Welcome to ‘Winning Culture’ the new column focusing on the Philadelphia 76ers for tapintothemainline.com. Throughout the season we will be following the Sixers and trying to make sense of going from 10 wins to hopefully 55 in just three years. Be sure to check back each week for offbeat insights, weird references, and as many words about Joel Embiid as we can write.
Late in the season, it gets hard to find things to write about for a weekly column. I try to write about larger themes of the season rather than a game by game basis. It’s just the nature of a column. As I write this it’s a few days after the Sixers big win over the Milwaukee Bucks on the road, there huge win at home vs. the Celtics, and their disappointing loss to the Hawks. All three games would make good topics, but it’s late in the season, so instead I’m going to compare individual Sixers to old school hip hop songs.
One of the albums I listen to on my commute on a lot of Monday mornings is ‘Enter the Wu-Tang (36 Chambers)’. I find this usually puts me in the right frame of mind to start a new week at work. This morning I was listening to ‘Da Mystery of Chessboxin,’ and when while listening to the final verse, performed by Masta Killa, I thought about how much it made me think of Jimmy Butler.
It’s the hammer verse in the song. It’s nowhere near as brash as U-God’s opening verse, or as bold as Method Man’s chorus. Raekwon and Ol Dirty Bastard’s verses are both ragged and rough. Inspectah Deck and Ghostface Killah both bring it with frenetic energy. Then you get to Masta Killa’s verse, and it’s delivered with an even flow that’s almost calm in its self-assurance. Masta Killa knows he’s on the song to be the closer, to bring it home. That’s Jimmy to a T. Just read these words and picture Butler doing his thing in the 4th quarter with the samurai headband on. He’s not frantic. He’s not roaring. He’s an assassin, just like Masta Killa in ‘Da Mystery of Chessboxin.’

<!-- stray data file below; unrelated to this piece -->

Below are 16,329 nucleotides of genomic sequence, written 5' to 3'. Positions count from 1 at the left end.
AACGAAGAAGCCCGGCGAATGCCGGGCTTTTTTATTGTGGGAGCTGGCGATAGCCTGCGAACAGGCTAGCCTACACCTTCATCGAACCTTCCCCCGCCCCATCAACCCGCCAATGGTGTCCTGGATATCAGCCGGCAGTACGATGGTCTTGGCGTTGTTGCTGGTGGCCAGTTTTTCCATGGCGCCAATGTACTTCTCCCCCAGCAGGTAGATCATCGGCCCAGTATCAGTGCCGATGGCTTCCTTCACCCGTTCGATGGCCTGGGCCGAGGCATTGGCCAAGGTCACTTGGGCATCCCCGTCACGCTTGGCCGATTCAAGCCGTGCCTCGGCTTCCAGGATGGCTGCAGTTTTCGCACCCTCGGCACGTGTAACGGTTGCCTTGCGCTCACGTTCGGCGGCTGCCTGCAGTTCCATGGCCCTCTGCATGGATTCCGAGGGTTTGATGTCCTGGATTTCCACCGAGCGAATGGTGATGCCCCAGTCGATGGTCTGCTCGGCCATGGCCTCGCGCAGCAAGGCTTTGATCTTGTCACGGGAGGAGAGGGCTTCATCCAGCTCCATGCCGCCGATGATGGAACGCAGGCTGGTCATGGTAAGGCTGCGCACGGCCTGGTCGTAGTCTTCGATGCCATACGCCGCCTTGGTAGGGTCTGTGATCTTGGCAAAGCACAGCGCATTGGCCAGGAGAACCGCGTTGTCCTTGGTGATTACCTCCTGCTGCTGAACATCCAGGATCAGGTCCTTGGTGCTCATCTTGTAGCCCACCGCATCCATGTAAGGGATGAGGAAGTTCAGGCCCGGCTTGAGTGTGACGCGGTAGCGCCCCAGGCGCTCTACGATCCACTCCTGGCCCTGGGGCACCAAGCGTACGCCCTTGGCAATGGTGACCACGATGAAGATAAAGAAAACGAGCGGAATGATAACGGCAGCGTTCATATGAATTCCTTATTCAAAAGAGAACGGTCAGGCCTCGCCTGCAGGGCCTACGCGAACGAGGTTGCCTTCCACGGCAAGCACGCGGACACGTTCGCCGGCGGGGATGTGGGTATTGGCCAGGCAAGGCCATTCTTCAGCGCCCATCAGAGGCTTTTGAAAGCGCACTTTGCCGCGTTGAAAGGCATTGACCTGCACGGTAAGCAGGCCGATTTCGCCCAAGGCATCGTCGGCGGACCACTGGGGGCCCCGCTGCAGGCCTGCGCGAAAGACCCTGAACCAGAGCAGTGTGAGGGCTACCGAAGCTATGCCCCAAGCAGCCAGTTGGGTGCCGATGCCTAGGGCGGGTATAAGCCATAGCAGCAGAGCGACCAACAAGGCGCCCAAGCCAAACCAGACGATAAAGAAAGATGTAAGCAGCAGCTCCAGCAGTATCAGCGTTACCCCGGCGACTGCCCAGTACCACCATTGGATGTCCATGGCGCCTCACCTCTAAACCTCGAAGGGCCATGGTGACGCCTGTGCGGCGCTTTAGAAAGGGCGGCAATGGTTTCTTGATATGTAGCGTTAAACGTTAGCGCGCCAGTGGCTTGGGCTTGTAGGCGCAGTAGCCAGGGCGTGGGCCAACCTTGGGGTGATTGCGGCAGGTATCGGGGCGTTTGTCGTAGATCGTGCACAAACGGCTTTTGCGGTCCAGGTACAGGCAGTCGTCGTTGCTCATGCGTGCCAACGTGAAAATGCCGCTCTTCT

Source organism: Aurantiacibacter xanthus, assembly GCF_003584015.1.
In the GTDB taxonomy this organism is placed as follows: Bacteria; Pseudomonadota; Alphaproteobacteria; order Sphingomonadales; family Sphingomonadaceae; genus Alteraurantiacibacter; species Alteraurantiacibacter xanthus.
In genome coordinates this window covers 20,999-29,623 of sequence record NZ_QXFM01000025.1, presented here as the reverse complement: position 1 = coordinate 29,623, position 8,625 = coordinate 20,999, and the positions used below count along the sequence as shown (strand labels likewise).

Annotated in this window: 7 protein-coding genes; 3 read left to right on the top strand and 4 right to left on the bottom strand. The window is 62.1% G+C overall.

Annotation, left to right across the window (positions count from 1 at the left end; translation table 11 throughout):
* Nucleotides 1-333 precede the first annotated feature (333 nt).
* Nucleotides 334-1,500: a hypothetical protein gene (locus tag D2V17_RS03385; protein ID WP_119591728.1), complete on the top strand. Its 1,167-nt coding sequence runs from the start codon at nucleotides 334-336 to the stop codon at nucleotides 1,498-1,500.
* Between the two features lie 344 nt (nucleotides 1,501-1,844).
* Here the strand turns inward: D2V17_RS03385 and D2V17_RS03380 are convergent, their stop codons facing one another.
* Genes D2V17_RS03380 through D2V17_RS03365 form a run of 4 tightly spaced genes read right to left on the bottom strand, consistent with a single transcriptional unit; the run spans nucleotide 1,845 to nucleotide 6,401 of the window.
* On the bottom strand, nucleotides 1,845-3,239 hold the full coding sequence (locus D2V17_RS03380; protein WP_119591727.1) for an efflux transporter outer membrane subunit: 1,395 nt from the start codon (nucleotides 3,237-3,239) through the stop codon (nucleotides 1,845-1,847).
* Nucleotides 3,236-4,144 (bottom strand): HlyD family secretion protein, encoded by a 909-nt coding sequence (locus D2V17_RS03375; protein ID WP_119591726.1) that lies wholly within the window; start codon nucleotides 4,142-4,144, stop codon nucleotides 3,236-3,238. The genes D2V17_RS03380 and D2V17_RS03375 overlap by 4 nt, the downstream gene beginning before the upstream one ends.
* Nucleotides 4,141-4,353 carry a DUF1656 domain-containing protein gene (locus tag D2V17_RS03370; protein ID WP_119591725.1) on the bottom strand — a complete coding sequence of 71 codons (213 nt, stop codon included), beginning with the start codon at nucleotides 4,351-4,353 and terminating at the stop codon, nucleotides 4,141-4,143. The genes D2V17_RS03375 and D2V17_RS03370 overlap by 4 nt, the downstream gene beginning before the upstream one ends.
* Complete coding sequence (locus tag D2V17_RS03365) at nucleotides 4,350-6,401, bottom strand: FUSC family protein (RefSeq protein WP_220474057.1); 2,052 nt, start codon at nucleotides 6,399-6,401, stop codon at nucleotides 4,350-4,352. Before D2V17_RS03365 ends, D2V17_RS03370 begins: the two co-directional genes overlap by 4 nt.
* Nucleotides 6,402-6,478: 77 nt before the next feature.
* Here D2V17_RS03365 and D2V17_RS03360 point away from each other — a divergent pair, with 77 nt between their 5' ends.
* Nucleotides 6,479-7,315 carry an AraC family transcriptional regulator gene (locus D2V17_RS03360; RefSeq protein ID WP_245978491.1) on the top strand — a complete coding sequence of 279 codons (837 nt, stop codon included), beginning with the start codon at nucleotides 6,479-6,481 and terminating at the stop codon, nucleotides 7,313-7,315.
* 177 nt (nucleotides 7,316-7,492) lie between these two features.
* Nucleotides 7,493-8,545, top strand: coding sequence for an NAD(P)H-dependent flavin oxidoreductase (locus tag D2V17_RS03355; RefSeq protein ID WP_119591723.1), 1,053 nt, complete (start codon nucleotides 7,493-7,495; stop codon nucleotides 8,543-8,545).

Looks like the work of a Master
Evidence indicates that's its stature
Merciless like a terrorist hard to capture
The flow changes like a chameleon
Plays like a friend, and stabs you like a dagger
He’s not frantic. He’s not roaring. He’s an assassin, just like Masta Killa in ‘Da Mystery of Chessboxin’.
After sitting in my car and thinking about this, I wondered what other songs/players matched up. I put on an old school playlist and decided to see where it went.
The first song that came on was ‘Shook Ones (Part 2) was Mobb Deep. I’m sure you would have had the same reaction I did and think “J.J. Redick of course!” Now, I realize at first that might seem to be a bit of a stretch, but I think it makes sense. First off there’s the line ‘Every man for they self in this land we be gunning.’ J.J. is certainly gunning on the court.
There’s more to it though. Much like Butler, Redick is one of the guys on the team they ask to take the ball at the end of games. Redick is on the court to shoot daggers. He is most definitely not a halfway crook, nor a shook one. He’s happy to take those shots. In Havoc’s verse, he raps ‘You talk a good one, but you don't want it,’ and we know J.J. wants it.
A couple of weeks ago against the Lakers, Redick hit a three-pointer falling out of bounds after a dead run while getting fouled. So many things had to go right for him to hit that, and when I hear the line ‘Getting closer to God in a tight situation,’ that’s the shot I think of.